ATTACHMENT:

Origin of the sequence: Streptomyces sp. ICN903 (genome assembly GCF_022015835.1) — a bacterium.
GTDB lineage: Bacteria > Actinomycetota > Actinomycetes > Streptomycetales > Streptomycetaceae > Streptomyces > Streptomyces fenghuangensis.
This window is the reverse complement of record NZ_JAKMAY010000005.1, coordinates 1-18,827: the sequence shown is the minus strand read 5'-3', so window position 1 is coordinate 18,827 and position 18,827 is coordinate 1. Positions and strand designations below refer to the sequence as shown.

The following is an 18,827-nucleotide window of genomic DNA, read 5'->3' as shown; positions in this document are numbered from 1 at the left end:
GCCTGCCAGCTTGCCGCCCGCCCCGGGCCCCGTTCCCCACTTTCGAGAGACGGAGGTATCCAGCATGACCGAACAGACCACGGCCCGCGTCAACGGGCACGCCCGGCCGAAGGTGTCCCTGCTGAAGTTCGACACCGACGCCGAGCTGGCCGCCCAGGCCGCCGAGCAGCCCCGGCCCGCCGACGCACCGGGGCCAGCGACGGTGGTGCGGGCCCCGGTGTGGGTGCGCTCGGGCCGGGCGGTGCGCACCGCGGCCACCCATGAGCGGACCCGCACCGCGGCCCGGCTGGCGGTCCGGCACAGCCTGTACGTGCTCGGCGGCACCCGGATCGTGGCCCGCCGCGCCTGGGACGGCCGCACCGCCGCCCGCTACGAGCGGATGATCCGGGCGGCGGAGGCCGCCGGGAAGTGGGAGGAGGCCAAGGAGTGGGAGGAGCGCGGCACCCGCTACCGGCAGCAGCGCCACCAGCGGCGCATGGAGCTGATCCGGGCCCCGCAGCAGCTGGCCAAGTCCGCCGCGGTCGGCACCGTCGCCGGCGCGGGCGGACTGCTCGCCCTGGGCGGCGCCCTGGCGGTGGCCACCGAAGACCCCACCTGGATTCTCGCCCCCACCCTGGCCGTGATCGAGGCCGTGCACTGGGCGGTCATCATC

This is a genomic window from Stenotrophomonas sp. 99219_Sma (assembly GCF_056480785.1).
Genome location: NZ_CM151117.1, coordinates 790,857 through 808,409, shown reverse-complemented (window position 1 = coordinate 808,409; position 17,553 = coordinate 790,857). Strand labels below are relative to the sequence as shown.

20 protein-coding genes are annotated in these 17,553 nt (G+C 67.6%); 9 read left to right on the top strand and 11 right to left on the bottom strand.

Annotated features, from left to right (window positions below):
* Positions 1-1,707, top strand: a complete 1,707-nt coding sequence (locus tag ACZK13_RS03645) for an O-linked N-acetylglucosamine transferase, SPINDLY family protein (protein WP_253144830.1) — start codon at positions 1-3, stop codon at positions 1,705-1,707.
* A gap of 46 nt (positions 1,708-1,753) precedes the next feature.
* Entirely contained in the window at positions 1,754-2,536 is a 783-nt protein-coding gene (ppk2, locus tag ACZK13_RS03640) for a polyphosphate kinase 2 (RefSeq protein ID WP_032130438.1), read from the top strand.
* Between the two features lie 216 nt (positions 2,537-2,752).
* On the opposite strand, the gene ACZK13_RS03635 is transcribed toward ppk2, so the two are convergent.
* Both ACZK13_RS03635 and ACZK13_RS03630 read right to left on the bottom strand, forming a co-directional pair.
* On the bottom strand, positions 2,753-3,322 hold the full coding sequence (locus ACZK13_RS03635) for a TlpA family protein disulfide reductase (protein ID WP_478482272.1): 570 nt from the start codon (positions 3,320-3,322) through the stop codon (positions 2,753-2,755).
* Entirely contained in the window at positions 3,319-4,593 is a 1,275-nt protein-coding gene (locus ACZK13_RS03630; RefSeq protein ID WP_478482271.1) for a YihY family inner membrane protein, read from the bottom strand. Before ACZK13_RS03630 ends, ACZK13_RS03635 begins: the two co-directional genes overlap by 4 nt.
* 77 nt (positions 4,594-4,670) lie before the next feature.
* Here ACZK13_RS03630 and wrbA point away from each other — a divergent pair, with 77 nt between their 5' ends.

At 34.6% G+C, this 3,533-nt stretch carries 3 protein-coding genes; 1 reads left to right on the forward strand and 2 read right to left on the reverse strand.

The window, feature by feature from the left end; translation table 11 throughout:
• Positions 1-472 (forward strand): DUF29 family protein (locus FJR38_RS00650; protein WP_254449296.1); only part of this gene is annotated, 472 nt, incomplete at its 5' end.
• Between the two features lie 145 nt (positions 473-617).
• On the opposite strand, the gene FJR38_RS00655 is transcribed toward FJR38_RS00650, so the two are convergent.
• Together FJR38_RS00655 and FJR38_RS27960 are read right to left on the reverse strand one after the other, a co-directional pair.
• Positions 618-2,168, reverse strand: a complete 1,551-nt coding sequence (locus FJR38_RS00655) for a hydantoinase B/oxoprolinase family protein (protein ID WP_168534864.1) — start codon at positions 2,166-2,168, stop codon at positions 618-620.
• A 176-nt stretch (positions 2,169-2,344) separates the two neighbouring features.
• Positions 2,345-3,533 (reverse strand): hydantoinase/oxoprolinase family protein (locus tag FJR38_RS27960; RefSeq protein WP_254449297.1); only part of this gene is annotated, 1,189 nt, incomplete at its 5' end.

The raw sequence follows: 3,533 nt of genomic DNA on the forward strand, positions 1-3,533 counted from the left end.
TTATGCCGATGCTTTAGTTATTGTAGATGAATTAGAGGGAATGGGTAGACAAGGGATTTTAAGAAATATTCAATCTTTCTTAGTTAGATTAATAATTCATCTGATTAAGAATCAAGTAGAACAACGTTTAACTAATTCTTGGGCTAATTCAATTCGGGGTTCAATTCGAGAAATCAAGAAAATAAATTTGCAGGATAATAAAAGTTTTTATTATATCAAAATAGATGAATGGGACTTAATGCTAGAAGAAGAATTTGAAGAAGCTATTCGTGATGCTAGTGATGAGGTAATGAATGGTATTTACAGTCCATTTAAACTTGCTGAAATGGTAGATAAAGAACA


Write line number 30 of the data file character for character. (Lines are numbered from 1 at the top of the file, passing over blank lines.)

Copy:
TTATGCCGATGCTTTAGTTATTGTAGATGAATTAGAGGGAATGGGTAGACAAGGGATTTTAAGAAATATTCAATCTTTCTTAGTTAGATTAATAATTCATCTGATTAAGAATCAAGTAGAACAACGTTTAACTAATTCTTGGGCTAATTCAATTCGGGGTTCAATTCGAGAAATCAAGAAAATAAATTTGCAGGATAATAAAAGTTTTTATTATATCAAAATAGATGAATGGGACTTAATGCTAGAAGAAGAATTTGAAGAAGCTATTCGTGATGCTAGTGATGAGGTAATGAATGGTATTTACAGTCCATTTAAACTTGCTGAAATGGTAGATAAAGAACA